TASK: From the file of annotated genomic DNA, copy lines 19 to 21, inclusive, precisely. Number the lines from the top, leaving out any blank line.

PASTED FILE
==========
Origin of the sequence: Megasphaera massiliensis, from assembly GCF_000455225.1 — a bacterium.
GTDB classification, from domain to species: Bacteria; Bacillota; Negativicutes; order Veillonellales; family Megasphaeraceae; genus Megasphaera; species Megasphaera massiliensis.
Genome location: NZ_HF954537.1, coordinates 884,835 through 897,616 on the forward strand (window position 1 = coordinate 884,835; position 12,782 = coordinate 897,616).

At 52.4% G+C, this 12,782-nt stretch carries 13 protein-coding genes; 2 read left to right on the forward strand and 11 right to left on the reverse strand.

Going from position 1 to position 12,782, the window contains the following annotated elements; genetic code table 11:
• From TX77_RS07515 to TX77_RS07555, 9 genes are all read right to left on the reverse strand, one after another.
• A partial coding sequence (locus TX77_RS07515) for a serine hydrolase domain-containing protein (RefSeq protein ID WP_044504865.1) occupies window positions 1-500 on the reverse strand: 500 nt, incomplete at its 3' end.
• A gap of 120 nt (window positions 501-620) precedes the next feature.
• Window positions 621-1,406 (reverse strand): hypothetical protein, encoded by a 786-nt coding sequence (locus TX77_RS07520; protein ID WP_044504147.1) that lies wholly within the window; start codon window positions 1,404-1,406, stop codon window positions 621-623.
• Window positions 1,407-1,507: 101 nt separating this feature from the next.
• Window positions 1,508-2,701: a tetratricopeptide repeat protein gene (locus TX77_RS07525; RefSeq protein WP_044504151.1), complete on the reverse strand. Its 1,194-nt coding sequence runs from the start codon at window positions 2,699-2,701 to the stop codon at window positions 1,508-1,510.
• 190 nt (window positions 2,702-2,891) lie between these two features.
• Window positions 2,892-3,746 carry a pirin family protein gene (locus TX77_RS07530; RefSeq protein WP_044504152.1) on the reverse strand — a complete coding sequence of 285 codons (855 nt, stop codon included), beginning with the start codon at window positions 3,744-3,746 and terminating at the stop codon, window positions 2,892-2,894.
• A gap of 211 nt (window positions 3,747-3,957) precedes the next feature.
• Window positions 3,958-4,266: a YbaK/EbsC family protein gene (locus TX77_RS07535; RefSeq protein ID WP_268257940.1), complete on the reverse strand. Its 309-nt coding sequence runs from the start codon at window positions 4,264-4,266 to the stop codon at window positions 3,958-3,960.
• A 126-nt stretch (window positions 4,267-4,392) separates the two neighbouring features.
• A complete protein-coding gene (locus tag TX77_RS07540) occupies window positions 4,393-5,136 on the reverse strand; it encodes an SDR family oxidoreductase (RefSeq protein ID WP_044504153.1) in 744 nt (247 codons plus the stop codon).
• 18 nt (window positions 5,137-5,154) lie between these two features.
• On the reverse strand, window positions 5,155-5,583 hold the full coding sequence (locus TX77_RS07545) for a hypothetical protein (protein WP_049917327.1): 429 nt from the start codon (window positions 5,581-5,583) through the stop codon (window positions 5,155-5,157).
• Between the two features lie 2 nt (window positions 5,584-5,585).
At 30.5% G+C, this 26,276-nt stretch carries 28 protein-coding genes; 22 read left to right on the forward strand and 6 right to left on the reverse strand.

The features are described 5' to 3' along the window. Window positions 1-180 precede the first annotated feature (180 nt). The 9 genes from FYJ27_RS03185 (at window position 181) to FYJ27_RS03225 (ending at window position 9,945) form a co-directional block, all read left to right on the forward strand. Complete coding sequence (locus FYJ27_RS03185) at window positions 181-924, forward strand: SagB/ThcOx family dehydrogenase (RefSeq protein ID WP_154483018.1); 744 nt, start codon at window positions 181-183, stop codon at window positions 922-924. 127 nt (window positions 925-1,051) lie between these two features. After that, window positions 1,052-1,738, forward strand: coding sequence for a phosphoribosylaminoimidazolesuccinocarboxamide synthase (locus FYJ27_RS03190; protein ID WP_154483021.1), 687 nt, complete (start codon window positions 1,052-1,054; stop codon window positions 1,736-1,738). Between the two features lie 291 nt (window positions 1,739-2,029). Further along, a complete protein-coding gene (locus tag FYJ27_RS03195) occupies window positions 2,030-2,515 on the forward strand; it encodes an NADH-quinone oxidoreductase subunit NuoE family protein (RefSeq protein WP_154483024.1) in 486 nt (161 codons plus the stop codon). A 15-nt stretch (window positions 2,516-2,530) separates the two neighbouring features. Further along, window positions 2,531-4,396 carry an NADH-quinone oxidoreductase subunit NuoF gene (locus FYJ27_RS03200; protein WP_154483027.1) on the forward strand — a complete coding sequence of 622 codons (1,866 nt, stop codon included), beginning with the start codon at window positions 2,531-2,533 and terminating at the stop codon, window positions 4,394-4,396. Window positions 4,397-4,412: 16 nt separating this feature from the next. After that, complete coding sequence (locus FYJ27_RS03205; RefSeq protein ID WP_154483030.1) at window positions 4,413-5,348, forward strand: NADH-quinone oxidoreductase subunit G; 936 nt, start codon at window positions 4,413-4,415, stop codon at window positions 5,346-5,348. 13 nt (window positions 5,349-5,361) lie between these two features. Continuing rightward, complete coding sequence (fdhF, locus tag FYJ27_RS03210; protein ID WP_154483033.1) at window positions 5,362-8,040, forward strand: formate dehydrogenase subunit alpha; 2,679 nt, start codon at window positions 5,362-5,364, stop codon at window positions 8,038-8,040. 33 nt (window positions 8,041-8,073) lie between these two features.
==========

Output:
• On the reverse strand, window positions 5,155-5,583 hold the full coding sequence (locus TX77_RS07545) for a hypothetical protein (protein WP_049917327.1): 429 nt from the start codon (window positions 5,581-5,583) through the stop codon (window positions 5,155-5,157).
• Between the two features lie 2 nt (window positions 5,584-5,585).
At 30.5% G+C, this 26,276-nt stretch carries 28 protein-coding genes; 22 read left to right on the forward strand and 6 right to left on the reverse strand.